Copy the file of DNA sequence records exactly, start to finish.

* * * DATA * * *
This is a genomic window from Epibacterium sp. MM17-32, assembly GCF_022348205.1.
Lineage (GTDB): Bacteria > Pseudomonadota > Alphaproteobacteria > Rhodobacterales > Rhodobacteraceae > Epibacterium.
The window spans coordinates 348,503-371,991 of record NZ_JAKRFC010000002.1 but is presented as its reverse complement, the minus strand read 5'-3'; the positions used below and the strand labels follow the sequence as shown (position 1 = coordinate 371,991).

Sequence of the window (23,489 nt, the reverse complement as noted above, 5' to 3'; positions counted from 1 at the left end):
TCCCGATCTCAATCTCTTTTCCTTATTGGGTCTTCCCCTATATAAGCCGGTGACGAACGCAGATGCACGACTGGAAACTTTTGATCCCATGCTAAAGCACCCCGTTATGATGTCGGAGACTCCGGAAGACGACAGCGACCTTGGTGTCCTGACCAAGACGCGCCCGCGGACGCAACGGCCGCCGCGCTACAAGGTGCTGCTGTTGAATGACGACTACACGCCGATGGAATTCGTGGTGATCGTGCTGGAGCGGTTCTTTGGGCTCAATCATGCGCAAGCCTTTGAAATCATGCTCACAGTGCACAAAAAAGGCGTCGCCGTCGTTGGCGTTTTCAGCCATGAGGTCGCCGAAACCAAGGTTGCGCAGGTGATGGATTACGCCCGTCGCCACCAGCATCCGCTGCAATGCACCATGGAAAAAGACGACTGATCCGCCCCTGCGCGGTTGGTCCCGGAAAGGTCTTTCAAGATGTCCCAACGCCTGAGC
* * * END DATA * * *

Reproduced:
This is a genomic window from Epibacterium sp. MM17-32, assembly GCF_022348205.1.
Lineage (GTDB): Bacteria > Pseudomonadota > Alphaproteobacteria > Rhodobacterales > Rhodobacteraceae > Epibacterium.
The window spans coordinates 348,503-371,991 of record NZ_JAKRFC010000002.1 but is presented as its reverse complement, the minus strand read 5'-3'; the positions used below and the strand labels follow the sequence as shown (position 1 = coordinate 371,991).

Sequence of the window (23,489 nt, the reverse complement as noted above, 5' to 3'; positions counted from 1 at the left end):
TCCCGATCTCAATCTCTTTTCCTTATTGGGTCTTCCCCTATATAAGCCGGTGACGAACGCAGATGCACGACTGGAAACTTTTGATCCCATGCTAAAGCACCCCGTTATGATGTCGGAGACTCCGGAAGACGACAGCGACCTTGGTGTCCTGACCAAGACGCGCCCGCGGACGCAACGGCCGCCGCGCTACAAGGTGCTGCTGTTGAATGACGACTACACGCCGATGGAATTCGTGGTGATCGTGCTGGAGCGGTTCTTTGGGCTCAATCATGCGCAAGCCTTTGAAATCATGCTCACAGTGCACAAAAAAGGCGTCGCCGTCGTTGGCGTTTTCAGCCATGAGGTCGCCGAAACCAAGGTTGCGCAGGTGATGGATTACGCCCGTCGCCACCAGCATCCGCTGCAATGCACCATGGAAAAAGACGACTGATCCGCCCCTGCGCGGTTGGTCCCGGAAAGGTCTTTCAAGATGTCCCAACGCCTGAGC